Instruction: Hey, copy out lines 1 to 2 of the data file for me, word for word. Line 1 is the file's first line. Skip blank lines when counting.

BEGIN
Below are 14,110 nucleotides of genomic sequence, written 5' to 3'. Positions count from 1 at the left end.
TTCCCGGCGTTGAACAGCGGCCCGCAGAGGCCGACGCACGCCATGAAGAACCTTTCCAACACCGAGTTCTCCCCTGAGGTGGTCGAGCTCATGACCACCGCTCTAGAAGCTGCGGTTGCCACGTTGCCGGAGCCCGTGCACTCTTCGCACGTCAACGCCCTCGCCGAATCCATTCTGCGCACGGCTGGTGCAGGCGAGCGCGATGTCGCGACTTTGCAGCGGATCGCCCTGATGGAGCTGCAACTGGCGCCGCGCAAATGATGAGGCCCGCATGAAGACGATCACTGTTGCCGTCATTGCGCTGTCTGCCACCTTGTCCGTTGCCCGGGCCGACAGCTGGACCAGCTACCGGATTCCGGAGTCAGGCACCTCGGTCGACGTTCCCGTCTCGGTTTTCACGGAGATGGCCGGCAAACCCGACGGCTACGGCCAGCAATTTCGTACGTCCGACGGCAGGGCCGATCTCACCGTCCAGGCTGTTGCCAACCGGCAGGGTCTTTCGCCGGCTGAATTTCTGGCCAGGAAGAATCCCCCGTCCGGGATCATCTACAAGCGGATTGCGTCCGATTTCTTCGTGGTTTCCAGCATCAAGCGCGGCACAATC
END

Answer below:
Below are 14,110 nucleotides of genomic sequence, written 5' to 3'. Positions count from 1 at the left end.
TTCCCGGCGTTGAACAGCGGCCCGCAGAGGCCGACGCACGCCATGAAGAACCTTTCCAACACCGAGTTCTCCCCTGAGGTGGTCGAGCTCATGACCACCGCTCTAGAAGCTGCGGTTGCCACGTTGCCGGAGCCCGTGCACTCTTCGCACGTCAACGCCCTCGCCGAATCCATTCTGCGCACGGCTGGTGCAGGCGAGCGCGATGTCGCGACTTTGCAGCGGATCGCCCTGATGGAGCTGCAACTGGCGCCGCGCAAATGATGAGGCCCGCATGAAGACGATCACTGTTGCCGTCATTGCGCTGTCTGCCACCTTGTCCGTTGCCCGGGCCGACAGCTGGACCAGCTACCGGATTCCGGAGTCAGGCACCTCGGTCGACGTTCCCGTCTCGGTTTTCACGGAGATGGCCGGCAAACCCGACGGCTACGGCCAGCAATTTCGTACGTCCGACGGCAGGGCCGATCTCACCGTCCAGGCTGTTGCCAACCGGCAGGGTCTTTCGCCGGCTGAATTTCTGGCCAGGAAGAATCCCCCGTCCGGGATCATCTACAAGCGGATTGCGTCCGATTTCTTCGTGGTTTCCAGCATCAAGCGCGGCACAATC